Darren Randolph can recall experiencing racism when he was in growing up in Bray.
"I am fairly confident I was the only mixed-race person in my primary school," the Ireland international goalkeeper told Basketball Ireland's 'Bench Talk'.
"I was aware from a young age that I was different just from my skin tone alone.
"Kids being kids in the playground or you're playing football, different things are being said and people will laugh about it.
"When you are young you don't probably understand the seriousness of what's said or what certain terms or words mean.
So, yeah, there were certain times where I would get upset about it.
"Looking back now, I would probably get more angry or upset because I know where those words and phrases came from and what they meant and the full background on everything.
"Sport definitely brought it out more. It's more so why, when I was a little bit older, I enjoyed playing Gaelic football.
"If we were travelling somewhere, if we went to Wicklow or to play some Dublin teams, if there's anything said on the Gaelic pitch, you're able to shoulder someone or if someone is running with the ball, you're able to throw in a little sly punch. That sounds bad to say but it was my way of getting my own back.
"If you were playing football in the Wicklow or the Dublin league, people would be able to stand or sit beside the goals. There's not much that can be done.
"When I was younger coming up against other teams in Wicklow or Dublin, I don't remember coming up against any other team with a mixed-race or black player. It made me more determined to do better.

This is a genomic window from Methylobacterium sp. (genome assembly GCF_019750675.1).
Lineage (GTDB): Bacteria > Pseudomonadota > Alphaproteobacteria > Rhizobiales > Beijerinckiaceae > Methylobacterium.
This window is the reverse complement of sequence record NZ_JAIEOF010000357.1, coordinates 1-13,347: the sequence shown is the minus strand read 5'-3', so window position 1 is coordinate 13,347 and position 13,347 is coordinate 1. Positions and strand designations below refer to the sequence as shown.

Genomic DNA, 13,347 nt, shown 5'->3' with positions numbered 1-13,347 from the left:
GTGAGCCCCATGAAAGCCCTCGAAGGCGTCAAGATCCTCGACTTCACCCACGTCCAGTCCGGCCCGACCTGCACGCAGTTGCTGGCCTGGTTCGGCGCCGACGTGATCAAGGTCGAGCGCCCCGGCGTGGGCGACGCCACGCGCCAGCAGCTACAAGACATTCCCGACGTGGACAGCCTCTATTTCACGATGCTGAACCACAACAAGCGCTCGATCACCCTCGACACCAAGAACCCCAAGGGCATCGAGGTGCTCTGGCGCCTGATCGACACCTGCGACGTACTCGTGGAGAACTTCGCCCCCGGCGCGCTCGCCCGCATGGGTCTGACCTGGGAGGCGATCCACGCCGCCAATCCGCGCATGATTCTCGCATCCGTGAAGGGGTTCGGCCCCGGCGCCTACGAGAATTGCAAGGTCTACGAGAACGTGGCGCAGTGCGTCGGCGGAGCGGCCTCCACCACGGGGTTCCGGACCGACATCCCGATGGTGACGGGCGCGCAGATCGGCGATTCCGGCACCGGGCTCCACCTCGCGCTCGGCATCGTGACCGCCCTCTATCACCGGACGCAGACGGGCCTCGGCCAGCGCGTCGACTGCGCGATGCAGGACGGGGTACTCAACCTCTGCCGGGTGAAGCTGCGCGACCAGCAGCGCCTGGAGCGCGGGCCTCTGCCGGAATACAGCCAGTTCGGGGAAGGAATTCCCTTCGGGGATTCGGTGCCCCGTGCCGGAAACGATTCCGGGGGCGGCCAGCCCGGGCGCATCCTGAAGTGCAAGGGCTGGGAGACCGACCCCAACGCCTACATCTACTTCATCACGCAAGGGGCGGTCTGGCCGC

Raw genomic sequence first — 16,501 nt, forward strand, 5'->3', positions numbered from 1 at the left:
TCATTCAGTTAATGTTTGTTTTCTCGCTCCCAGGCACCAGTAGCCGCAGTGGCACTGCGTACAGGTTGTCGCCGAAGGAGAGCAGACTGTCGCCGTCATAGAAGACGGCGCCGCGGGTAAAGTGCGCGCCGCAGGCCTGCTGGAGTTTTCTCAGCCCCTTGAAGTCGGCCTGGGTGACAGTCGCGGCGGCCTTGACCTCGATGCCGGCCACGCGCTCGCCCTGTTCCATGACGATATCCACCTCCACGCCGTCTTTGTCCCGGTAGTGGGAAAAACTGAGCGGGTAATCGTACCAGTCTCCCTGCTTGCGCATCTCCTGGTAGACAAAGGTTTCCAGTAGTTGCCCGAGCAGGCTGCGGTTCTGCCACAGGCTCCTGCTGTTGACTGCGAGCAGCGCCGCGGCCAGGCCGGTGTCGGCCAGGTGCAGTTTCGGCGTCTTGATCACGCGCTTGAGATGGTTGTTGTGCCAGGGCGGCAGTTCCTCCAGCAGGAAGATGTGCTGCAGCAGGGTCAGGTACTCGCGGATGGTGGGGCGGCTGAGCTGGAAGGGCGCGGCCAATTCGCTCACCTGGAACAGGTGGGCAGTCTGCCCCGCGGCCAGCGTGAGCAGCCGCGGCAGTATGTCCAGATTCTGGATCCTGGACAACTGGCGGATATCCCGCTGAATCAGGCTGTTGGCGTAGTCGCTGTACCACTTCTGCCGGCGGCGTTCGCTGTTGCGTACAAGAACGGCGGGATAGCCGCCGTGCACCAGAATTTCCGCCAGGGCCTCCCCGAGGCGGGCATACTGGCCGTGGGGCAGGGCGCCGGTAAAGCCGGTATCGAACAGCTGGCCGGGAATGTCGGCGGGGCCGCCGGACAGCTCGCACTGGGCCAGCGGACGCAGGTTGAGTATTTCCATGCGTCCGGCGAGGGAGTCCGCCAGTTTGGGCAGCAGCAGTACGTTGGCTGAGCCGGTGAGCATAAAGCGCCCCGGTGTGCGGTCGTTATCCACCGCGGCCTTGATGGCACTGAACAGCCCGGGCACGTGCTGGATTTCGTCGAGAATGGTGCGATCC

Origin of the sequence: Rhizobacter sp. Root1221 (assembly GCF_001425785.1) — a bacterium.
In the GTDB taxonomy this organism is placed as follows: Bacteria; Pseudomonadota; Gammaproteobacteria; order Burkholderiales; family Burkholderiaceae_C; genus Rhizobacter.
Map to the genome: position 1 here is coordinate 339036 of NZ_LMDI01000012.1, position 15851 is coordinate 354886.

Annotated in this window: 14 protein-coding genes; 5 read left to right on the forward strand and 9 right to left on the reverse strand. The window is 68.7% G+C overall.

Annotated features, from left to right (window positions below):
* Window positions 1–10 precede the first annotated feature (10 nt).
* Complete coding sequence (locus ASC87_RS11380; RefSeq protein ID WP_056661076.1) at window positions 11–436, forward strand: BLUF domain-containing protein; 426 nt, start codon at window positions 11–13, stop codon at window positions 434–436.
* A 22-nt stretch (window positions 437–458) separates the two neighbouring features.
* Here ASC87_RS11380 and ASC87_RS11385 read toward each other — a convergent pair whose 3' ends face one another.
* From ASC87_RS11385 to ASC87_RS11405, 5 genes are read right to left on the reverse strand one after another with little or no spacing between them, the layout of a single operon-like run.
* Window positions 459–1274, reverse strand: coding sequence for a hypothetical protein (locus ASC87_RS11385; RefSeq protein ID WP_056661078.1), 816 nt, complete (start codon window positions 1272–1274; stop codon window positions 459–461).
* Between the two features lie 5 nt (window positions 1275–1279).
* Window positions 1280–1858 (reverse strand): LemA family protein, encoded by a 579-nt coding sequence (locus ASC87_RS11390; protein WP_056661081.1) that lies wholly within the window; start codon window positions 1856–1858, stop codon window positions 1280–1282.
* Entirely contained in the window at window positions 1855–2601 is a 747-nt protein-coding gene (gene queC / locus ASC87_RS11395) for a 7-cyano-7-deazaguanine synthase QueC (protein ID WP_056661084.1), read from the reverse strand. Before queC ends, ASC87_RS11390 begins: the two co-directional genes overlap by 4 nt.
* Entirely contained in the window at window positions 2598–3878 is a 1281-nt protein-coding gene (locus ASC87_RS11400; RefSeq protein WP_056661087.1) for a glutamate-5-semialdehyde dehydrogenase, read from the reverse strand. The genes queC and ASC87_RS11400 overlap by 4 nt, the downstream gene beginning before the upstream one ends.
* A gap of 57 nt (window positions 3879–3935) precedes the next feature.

"Any of the racism I experienced was never in basketball. It was in rugby, football or Gaelic."
Darren's younger brother Neil, who plays basketball for Ireland and Templeogue, also experienced racism growing up.
"There's one memory that sticks in my head," said Neil.
"I was playing a football match. It was a couple of football matches travelling around Wicklow. There would be games in tough enough estates and I remember all types of names - any name you can think of - being thrown my way. I remember thinking, 'Why are they singling me out?' Obviously, as I got older, I understood why.
"It definitely was easier in basketball. I don’t think I ever experienced that type of comments in my direction in basketball at all. I can’t say the same when it comes to Gaelic football or to soccer.
"I am trying to find a reason for it, there is a lot of black culture and influence in basketball and those who play in basketball are aware of that."
Picture credit: Sportsfile